Wood and water together can spell trouble. Lengthy exposure to moisture or extreme fluctuations in moisture levels can cause problems with wood, like checking, warping, paint failure, and even rot.
Proper building design and construction can help mitigate these problems. Well-known practices to prevent moisture accumulation within exterior siding include:
• Using dry materials during construction
• Providing adequate clearance to grade and drainage at grade
• Designing with adequate roof overhang
• Installing appropriate flashing materials
• Installing an interior vapor retarder in cold climates.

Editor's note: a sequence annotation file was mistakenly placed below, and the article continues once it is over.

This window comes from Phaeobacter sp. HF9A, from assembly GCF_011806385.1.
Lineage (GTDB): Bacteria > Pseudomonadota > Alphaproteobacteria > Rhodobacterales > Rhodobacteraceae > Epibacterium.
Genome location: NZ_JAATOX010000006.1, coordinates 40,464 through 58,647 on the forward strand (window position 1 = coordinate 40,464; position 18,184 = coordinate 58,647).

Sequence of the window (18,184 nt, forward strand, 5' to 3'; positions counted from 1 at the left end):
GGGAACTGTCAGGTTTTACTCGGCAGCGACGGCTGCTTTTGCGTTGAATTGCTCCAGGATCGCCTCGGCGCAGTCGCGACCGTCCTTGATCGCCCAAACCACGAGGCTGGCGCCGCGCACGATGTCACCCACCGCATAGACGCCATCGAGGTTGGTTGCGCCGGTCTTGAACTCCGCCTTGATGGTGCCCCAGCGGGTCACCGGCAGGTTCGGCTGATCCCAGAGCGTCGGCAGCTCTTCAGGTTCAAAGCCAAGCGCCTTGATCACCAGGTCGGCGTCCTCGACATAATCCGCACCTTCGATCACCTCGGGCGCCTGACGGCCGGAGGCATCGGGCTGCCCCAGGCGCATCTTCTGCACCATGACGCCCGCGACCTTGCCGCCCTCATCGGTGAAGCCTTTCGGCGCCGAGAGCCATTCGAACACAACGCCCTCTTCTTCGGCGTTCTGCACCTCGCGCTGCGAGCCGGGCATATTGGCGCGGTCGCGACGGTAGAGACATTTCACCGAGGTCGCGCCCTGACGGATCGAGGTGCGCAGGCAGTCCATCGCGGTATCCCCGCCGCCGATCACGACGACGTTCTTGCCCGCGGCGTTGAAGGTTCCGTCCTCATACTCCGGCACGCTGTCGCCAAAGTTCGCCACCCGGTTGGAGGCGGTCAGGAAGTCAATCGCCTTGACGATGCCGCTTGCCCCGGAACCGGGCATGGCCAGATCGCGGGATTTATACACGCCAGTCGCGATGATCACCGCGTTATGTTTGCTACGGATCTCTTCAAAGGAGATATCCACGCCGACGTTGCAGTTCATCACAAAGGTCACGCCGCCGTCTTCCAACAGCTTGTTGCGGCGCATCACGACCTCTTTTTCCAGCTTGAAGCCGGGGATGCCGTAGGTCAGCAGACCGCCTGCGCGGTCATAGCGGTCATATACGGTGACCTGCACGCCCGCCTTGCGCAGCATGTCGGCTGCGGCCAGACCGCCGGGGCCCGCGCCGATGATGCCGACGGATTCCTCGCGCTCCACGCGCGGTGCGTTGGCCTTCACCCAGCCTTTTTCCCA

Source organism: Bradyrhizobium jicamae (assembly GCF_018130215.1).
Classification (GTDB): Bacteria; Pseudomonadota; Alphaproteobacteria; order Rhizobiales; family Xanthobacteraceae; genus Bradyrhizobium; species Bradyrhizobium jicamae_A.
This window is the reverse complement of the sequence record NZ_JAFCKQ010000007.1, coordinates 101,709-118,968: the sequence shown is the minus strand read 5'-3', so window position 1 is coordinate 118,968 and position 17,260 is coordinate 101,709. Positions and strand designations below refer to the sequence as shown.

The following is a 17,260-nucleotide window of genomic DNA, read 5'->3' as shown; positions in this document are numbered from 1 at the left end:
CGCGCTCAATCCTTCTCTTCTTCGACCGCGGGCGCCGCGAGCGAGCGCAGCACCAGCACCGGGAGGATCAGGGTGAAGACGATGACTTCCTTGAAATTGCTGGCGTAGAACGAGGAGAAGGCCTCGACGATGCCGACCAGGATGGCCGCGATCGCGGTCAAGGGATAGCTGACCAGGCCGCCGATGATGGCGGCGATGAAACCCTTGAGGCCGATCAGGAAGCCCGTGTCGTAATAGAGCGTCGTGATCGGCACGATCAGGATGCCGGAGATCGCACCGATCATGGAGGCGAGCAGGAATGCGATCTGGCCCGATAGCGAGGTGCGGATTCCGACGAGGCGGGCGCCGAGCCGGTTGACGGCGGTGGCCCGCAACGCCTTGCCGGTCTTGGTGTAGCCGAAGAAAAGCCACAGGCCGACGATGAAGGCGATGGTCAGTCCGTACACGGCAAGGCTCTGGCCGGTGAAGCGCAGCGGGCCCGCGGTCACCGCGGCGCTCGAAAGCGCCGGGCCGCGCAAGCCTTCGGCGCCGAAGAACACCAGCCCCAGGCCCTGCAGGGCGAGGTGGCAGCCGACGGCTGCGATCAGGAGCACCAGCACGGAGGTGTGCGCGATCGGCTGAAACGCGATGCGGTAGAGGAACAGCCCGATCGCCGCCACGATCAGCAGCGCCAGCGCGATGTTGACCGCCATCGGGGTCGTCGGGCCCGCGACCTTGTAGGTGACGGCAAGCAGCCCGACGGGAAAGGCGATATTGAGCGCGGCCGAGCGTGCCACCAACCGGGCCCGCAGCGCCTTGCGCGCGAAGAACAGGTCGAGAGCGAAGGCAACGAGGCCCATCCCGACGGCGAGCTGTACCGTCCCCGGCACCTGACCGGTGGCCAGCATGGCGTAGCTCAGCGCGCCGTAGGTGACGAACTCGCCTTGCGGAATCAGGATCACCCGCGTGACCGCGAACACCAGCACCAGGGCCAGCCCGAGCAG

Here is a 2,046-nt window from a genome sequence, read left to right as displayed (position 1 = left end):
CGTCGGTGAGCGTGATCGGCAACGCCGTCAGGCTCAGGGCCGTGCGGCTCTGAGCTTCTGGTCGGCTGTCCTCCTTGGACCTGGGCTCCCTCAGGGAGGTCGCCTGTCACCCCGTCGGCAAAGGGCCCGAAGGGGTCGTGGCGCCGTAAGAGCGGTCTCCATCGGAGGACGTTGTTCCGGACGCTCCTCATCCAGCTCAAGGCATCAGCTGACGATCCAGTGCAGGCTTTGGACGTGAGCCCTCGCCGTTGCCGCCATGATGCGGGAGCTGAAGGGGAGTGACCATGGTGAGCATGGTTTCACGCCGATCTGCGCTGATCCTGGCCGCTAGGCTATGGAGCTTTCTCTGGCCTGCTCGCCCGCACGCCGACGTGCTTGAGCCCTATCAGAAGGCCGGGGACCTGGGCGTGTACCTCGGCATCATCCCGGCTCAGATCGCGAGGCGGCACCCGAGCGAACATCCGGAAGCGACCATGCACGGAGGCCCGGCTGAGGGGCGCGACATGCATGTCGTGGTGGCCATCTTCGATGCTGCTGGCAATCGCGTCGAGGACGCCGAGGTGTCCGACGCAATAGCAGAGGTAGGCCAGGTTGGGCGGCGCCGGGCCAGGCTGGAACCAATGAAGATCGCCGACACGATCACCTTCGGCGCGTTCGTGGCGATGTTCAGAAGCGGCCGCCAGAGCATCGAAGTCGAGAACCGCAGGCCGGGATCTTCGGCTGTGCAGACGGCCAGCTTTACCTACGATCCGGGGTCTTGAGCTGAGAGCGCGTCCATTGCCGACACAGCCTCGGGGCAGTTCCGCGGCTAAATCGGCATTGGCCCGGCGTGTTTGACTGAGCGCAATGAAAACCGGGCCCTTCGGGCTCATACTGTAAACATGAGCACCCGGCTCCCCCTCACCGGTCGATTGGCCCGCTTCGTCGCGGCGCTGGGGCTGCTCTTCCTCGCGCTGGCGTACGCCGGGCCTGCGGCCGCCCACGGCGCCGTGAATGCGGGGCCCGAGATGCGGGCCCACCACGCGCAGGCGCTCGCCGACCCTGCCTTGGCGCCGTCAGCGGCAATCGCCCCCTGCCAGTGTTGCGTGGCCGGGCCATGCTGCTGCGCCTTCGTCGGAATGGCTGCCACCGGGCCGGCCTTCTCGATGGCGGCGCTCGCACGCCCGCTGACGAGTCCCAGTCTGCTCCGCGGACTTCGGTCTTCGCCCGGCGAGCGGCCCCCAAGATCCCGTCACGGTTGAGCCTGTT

In a recently updated FinishLine fact sheet, another less-used but fairly simple technique is explained: ventilating horizontal lap siding by installing furring strips between the sheathing and siding. The fact sheet discusses materials and methods of installation in detail.
Although most of the article focuses on moisture, perhaps the most important factor impacting the service life of paint on exterior wood is also covered: exposure to sunlight.
Tests of wood painted, or at least primed, before any exposure to sunlight showed that repainting was not necessary for at least 30 years. Wood exposed to two weeks of sun prior to priming required repainting at 10 years. Applying a layer of primer immediately to wood siding will likely save time, effort, and expense years down the road.